Spirulina, a Superfood?
We all heard about "Superfoods" and how we must include them in our morning smoothies. I don't like the "Superfood" word anymore as it is overused for marketing purposes. This being said, you can buy maca powder, cocoa powder, chia seeds but also spirulina powder at your supermarket or health store to put them into smoothies, juices, energy bites.
Spirulina powder is famous as a food ingredient but do you know you can also use it as a cosmetic one?
First thing first, what is spirulina?
Spirulina (Scientific Name: Arthrospira platensis) is a blue-green algae originally from Mexico and Tchad. It grows naturally in tropical and subtropical waters. This natural ingredient contains Protein, Gamma-linolenic acid, Iron, B vitamins, Vitamin A, Vitamin E, Potassium, Calcium and Zinc.
Benefits for your skin and hair:
Slow down the appearances of wrinkles.
Improves the elasticity of the skin.
If you already used Spirulina in your diet, you probably noticed that the smell and taste are not really appealing (you definitely know it is from the sea) and might be reluctant to use it as a cosmetic ingredient. Adding organic essential oils such as Grapefruit and Rosemary into the formulation allows the soap to be even better for your skin thanks to its benefits but also to give a pleasant and tonic smell. On top of that, Spirulina has a nice green colour. Green is not a colour we usually have in our cosmetics (besides the toothpaste and the eye-shadow) so I think it is really interesting to use it.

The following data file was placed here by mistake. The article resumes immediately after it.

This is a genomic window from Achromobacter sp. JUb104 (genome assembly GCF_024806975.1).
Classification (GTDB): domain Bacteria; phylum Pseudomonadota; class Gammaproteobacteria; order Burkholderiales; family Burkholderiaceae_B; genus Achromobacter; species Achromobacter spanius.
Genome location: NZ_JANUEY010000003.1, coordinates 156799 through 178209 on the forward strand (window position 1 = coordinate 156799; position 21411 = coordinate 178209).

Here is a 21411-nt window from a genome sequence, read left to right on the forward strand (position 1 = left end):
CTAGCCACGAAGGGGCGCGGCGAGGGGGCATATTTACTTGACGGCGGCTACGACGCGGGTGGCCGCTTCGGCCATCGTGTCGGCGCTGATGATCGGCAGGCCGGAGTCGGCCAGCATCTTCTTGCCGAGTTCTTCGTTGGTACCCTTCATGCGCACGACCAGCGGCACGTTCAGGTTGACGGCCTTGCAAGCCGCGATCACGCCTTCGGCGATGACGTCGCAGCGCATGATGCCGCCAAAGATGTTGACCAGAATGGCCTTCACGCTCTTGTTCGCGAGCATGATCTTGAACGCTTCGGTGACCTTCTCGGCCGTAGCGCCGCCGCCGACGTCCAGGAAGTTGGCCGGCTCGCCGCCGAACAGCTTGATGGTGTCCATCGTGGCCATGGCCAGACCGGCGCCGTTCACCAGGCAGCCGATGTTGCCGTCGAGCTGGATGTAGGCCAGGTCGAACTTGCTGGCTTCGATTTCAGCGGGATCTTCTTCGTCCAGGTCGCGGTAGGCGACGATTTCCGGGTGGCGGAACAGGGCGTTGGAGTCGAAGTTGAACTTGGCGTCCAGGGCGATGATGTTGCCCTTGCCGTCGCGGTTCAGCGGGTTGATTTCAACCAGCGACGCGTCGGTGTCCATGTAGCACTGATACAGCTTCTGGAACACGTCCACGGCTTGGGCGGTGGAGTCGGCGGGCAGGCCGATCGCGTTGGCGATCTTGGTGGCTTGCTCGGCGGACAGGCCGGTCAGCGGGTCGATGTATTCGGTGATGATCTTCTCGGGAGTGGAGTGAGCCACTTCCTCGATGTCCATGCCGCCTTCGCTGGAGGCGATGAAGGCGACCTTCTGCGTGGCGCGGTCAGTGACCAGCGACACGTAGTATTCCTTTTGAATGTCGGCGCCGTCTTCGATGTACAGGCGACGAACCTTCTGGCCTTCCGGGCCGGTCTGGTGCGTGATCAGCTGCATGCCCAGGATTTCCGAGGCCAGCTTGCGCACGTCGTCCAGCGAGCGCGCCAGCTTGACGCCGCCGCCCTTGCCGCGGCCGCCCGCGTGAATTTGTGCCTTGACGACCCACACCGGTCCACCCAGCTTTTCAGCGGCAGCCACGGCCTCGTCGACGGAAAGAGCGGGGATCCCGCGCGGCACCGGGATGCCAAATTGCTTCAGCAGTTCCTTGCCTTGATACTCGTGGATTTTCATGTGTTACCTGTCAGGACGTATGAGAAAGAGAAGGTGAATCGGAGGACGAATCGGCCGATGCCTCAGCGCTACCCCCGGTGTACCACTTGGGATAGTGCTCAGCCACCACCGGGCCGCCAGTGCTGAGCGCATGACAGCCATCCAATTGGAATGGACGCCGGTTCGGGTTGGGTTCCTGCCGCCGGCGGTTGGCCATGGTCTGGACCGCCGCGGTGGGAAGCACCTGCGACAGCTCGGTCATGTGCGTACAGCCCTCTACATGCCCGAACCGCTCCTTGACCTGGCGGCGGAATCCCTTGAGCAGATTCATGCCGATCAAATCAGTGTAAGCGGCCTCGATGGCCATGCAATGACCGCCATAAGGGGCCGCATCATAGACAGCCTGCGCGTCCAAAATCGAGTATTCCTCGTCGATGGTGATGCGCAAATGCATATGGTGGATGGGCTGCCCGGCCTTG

Did you already try spirulina in your hair care routine or in other cosmetics products?
Sources: The energy 'diet' - NHS (www.nhs.uk) Spirulina (dietary supplement) - Wikipedia Spirulina Powder | Buy Spirulina Powder at NUA Naturals Spiruline BIO : Bienfaits et utilisations - Aroma-Zone Spirulina, the edible microorganism. (nih.gov) Les bienfaits de la spiruline pour la peau - Marie Claire Les bienfaits de l'algue spiruline - Marie Claire Definition, history and properties – Antenna Foundation